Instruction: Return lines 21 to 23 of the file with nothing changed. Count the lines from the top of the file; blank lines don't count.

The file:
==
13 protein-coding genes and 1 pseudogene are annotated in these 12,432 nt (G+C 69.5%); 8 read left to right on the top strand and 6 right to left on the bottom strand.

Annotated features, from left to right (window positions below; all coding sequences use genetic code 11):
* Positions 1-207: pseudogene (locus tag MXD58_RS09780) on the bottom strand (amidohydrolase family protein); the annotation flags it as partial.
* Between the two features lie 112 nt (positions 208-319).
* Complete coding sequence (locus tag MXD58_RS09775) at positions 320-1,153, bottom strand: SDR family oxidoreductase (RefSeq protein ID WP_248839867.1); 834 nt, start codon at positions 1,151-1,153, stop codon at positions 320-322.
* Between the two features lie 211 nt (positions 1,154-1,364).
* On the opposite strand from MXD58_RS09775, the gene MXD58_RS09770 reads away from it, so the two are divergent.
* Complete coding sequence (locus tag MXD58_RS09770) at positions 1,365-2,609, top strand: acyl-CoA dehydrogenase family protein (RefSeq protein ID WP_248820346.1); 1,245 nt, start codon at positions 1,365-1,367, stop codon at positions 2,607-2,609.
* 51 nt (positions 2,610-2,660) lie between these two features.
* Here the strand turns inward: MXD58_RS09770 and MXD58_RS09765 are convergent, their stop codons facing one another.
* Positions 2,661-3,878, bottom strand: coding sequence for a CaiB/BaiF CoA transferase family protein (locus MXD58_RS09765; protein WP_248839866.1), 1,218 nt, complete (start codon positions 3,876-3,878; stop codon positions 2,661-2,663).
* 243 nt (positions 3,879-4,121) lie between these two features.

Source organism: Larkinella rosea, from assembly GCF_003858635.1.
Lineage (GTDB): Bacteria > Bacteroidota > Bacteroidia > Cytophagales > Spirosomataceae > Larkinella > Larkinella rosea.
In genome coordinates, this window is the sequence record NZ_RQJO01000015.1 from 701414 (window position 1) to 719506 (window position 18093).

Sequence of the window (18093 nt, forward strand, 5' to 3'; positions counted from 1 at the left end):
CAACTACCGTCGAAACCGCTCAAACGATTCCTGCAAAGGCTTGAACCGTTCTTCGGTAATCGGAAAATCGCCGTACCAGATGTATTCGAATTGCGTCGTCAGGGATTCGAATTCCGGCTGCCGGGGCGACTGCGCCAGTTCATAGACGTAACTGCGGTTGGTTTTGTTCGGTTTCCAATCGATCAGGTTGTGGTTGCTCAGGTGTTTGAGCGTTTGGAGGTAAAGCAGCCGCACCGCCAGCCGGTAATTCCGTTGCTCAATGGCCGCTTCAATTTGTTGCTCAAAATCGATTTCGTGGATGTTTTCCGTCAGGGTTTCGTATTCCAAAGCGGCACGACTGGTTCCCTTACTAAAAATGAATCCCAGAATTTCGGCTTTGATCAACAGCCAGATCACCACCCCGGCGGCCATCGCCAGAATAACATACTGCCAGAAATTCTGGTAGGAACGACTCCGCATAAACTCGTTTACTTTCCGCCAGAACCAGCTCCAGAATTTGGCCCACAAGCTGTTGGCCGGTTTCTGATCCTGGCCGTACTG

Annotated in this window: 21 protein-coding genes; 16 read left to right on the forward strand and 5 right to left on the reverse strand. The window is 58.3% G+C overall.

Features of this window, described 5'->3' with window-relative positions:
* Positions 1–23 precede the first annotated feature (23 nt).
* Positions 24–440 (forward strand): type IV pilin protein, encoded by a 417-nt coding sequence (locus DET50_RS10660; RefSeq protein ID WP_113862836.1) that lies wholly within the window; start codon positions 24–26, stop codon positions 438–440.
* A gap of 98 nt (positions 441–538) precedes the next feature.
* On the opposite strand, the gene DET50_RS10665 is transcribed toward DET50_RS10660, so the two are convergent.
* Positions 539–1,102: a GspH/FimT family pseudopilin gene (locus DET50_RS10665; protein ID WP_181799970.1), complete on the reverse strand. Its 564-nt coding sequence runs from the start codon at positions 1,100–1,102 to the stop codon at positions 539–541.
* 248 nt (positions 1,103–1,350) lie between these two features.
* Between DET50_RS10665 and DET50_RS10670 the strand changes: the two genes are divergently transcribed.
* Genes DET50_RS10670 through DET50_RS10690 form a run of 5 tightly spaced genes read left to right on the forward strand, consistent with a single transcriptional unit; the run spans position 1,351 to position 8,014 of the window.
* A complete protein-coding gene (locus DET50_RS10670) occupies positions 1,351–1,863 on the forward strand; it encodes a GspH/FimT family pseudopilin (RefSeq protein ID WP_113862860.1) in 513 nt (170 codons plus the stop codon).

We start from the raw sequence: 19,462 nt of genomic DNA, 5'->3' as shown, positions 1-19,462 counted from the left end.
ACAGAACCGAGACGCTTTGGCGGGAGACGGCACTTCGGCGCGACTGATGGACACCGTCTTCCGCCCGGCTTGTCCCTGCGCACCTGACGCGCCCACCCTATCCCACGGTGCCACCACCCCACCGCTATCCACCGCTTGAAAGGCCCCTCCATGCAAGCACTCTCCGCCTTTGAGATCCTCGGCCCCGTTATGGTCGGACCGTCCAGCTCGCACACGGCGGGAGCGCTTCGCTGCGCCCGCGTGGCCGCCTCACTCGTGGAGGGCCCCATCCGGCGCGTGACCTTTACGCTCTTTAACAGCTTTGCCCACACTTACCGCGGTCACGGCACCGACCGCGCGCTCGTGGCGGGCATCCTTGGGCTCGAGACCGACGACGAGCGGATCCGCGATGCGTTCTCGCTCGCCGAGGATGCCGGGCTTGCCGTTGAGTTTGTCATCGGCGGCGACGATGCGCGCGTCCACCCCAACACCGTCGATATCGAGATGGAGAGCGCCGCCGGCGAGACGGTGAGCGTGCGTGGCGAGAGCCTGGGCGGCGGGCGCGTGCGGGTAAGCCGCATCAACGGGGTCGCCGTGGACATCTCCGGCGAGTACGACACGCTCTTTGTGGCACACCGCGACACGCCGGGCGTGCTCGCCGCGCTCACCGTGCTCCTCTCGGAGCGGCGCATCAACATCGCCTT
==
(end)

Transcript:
* Positions 24–440 (forward strand): type IV pilin protein, encoded by a 417-nt coding sequence (locus DET50_RS10660; RefSeq protein ID WP_113862836.1) that lies wholly within the window; start codon positions 24–26, stop codon positions 438–440.
* A gap of 98 nt (positions 441–538) precedes the next feature.
* On the opposite strand, the gene DET50_RS10665 is transcribed toward DET50_RS10660, so the two are convergent.